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Timpooneke Trail to Scout Falls and First Meadow

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*Saturdays, Sundays and major holidays starting June 29-October late October there is a reservation system to park in the Timpooneke parking lot. Reservations begin at midnight and run through the next afternoon. In the later afternoons and evenings it will still be first come-first serve, but of course you’d have to be gone before the next reservation period. Weekdays are still first come first serve. The cost is $10 plus a $2 reservation fee. Sign up at Recreation.gov.

The Timpooneke Trail is one of the trails up Mount Timpanogos. It is also the starting point for other trails like Island Meadow and Julie Andrew’s Meadow. Here is the link if you only want to hike to Scout Falls. This one continues an extra 0.5 miles past Scout Falls to the First Meadow.

Directions

Take American Fork Canyon or the slightly longer Provo Canyon to the Timpooneke Trailhead, take the Timpooneke Trail. It isn’t too steep, but gradually winds it’s way through the aspens.

Periodically there are impressive vistas! In the fall the leaves are so beautiful!

If you go during the summer then they look more like this.

If it is June then you can see Scout Falls in the distance from fairly early on the trail.

The main section of Scout Falls is actually hidden, but you can see the fingers to the right and left and then the main falls down lower. There are also wildflowers most seasons. Here are just a few.

Parts of the trail will probably be bit wet. There are a usually flat rocks to step over the water.

In June there are still patches of snow, but only one small part that was easy to cross.

When you are nearly there, you’ll see there is a split in the trail that is covered by logs (seen in first photo above). If it is earlier in the summer, then go ahead and take a little 30 foot detour to see Scout falls from beneath.

It looks like there is a trail that continues, but it turns into scrambling up the rocks below the falls. Instead backtrack to the main trail.

Return to the main path and go another switchback. There will be another turn off that looks much like the first, except without the logs. There is a large tree with huge roots right around the corner. Climb over it to get to the falls.

In the falls are much smaller because it’s late in the season. If you go in the summer they look like this.

You can walk over to the closer falls, if you don’t mind getting a little wet from the spray. Of course it’s no problem when the falls dwindle.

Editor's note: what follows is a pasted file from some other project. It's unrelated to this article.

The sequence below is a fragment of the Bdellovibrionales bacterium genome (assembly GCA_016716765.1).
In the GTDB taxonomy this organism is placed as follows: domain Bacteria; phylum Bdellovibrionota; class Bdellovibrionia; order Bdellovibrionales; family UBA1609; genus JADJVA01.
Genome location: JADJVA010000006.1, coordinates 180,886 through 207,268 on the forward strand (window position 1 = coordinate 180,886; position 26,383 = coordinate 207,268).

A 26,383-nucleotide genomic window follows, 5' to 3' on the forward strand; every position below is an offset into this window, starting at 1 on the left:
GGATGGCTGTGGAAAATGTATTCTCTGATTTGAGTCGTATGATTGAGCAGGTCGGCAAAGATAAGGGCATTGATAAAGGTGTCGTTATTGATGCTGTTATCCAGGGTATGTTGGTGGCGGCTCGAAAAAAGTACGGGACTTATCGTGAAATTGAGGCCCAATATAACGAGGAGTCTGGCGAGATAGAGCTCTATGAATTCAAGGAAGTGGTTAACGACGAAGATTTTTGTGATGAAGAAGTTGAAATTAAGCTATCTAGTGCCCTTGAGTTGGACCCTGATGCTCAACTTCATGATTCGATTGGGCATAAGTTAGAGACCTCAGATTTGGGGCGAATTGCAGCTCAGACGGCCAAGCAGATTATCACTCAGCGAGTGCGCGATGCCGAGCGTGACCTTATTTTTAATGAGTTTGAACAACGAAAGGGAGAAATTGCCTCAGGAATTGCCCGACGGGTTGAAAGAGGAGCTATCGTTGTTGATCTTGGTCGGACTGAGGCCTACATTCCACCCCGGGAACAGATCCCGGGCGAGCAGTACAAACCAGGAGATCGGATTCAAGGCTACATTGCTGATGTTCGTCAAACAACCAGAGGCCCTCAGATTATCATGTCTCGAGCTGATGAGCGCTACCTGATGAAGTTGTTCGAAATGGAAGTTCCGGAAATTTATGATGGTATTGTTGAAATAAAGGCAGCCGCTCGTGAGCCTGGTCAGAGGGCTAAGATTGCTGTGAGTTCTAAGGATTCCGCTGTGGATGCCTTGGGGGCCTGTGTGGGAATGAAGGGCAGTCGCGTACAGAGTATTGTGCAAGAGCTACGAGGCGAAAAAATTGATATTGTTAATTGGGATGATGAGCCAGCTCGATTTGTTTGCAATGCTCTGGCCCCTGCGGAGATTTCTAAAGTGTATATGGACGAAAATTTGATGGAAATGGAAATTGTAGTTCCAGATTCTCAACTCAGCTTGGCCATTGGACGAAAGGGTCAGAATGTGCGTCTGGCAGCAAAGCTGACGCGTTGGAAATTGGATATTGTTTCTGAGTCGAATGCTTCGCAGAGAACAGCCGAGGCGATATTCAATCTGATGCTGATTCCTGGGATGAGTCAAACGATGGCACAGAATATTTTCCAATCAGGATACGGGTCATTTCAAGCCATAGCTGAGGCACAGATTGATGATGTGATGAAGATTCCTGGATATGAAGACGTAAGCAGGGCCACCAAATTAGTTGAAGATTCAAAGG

To continue up to the meadow return to the main path. There is a little outcropping that you can go to for a cool viewpoint, both down and up. These ones are mostly from fall.

In June there is sometimes snow patches. Can you see the level outcropping ahead? The trail skirts all the snow, but you can see it’s still deep in the shady parts. The meadow is on top of it.

Just another few minutes and you get to the meadow. Once I saw three moose there.

If this is your destination, go ahead and take the little trail towards the edge for the view.

In June and July there are often wildflowers. They aren’t as spectacular as the ones in the higher meadow in later July and August, but they are still very pretty.

In June it is typically unsafe to continue much past the first meadow, because those snow patches are actually snow bridges, which means water is running underneath melting them from below! Looking up it sure is pretty though! The saddle is just left of the peak on the right side of the second photo and then the top of Timp is left of that.

Near the edge of the outcropping you can see the view!

Stats: Distance – 4.2 miles roundtrip
Approximate hiking time – 2 to 4 hours
Elevation gain – 1089 feet
Difficulty – Moderate
Trail – well maintained trail of dirt and rocks
Bathrooms – At the trailhead
Seasons to hike – May – October
Permits needed – $6 fee paid at ranger booth (or National Parks pass) and additional $8 fee to reserve weekend or holiday parking
Pets allowed – Yes

Map to Timpooneke Trailhead

utahhikingbeauty

We have so much beauty in Utah to explore! I love hiking and photography and can help you find your next favorite hike! All photos were taken by me!

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